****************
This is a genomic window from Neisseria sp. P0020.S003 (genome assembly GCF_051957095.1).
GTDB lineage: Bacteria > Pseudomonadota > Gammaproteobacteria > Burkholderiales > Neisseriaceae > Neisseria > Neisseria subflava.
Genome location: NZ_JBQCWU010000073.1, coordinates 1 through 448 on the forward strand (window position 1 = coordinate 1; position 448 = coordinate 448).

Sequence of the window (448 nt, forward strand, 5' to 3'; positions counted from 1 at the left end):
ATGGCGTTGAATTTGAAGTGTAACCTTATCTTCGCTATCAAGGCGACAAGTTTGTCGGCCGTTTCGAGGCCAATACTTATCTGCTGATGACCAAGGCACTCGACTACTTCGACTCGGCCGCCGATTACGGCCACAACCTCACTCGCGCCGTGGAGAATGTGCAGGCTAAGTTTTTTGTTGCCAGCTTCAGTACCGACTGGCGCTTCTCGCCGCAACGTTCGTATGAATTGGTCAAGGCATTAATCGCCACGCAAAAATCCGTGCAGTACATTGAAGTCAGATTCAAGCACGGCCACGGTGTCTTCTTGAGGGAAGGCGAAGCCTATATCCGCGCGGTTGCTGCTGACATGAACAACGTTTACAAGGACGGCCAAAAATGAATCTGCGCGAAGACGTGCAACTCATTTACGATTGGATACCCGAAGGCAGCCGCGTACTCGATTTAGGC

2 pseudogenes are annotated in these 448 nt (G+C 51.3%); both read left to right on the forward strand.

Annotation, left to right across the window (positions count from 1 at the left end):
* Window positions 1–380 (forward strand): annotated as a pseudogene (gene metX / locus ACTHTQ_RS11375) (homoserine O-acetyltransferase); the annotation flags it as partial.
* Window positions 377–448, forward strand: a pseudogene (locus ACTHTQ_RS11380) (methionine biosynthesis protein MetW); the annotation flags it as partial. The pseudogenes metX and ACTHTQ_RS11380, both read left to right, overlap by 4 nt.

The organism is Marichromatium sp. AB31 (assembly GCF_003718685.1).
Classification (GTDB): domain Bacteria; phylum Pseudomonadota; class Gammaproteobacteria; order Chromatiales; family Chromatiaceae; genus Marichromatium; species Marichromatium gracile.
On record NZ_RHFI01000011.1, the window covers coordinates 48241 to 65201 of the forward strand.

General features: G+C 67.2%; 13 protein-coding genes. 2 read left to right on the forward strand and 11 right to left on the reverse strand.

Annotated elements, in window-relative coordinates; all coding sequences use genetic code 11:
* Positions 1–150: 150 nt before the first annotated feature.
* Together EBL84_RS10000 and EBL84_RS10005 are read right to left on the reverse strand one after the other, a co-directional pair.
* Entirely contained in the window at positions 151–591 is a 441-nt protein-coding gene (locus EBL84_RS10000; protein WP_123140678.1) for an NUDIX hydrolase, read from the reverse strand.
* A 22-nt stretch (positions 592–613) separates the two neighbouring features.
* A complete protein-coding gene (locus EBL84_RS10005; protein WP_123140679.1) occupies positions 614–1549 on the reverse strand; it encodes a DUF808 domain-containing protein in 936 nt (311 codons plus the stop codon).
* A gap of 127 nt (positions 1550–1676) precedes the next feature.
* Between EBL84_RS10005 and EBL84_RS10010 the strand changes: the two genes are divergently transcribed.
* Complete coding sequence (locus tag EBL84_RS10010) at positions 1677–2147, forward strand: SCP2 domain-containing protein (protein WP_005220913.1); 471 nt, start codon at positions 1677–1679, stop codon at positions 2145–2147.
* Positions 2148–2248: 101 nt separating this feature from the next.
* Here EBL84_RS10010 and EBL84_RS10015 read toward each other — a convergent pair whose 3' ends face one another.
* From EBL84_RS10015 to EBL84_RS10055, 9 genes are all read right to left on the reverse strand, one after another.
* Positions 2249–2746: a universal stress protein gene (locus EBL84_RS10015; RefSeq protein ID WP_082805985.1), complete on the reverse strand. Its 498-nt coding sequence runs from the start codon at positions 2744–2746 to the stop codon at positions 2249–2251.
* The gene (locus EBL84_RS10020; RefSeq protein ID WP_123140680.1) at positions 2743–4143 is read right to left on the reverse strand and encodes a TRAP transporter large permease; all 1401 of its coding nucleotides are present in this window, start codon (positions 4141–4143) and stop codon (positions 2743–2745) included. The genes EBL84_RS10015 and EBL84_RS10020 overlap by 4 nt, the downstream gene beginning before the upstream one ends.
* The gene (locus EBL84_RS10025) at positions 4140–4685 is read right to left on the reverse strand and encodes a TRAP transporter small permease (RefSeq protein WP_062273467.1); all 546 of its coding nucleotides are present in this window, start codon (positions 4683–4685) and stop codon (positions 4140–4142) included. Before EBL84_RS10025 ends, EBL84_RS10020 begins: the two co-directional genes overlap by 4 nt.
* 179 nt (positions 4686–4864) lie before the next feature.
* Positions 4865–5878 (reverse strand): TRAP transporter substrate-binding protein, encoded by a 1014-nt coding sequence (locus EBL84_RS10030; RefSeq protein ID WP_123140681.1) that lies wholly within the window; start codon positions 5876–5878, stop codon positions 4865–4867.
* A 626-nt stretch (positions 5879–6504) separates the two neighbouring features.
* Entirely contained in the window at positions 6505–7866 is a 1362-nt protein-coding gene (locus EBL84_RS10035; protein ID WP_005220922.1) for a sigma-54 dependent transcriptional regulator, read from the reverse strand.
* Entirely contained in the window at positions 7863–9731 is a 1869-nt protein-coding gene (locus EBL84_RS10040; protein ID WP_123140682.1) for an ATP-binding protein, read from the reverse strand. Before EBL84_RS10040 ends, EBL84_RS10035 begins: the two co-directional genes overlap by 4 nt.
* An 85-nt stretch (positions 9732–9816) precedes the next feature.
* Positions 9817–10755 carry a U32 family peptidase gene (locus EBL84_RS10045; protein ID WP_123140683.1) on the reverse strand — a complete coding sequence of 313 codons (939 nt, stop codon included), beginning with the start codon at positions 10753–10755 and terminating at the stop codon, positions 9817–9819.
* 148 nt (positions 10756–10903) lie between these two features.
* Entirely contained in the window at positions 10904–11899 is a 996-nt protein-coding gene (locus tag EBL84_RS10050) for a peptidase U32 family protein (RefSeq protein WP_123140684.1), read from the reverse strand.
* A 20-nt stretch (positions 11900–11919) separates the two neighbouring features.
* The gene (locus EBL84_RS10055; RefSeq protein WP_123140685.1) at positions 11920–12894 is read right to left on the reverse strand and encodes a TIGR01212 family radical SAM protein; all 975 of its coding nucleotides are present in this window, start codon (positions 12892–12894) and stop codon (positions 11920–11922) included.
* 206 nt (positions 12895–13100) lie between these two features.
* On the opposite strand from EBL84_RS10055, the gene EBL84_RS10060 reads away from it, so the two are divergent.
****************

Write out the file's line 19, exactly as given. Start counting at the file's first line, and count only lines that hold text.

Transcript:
* A complete protein-coding gene (locus EBL84_RS10005; protein WP_123140679.1) occupies positions 614–1549 on the reverse strand; it encodes a DUF808 domain-containing protein in 936 nt (311 codons plus the stop codon).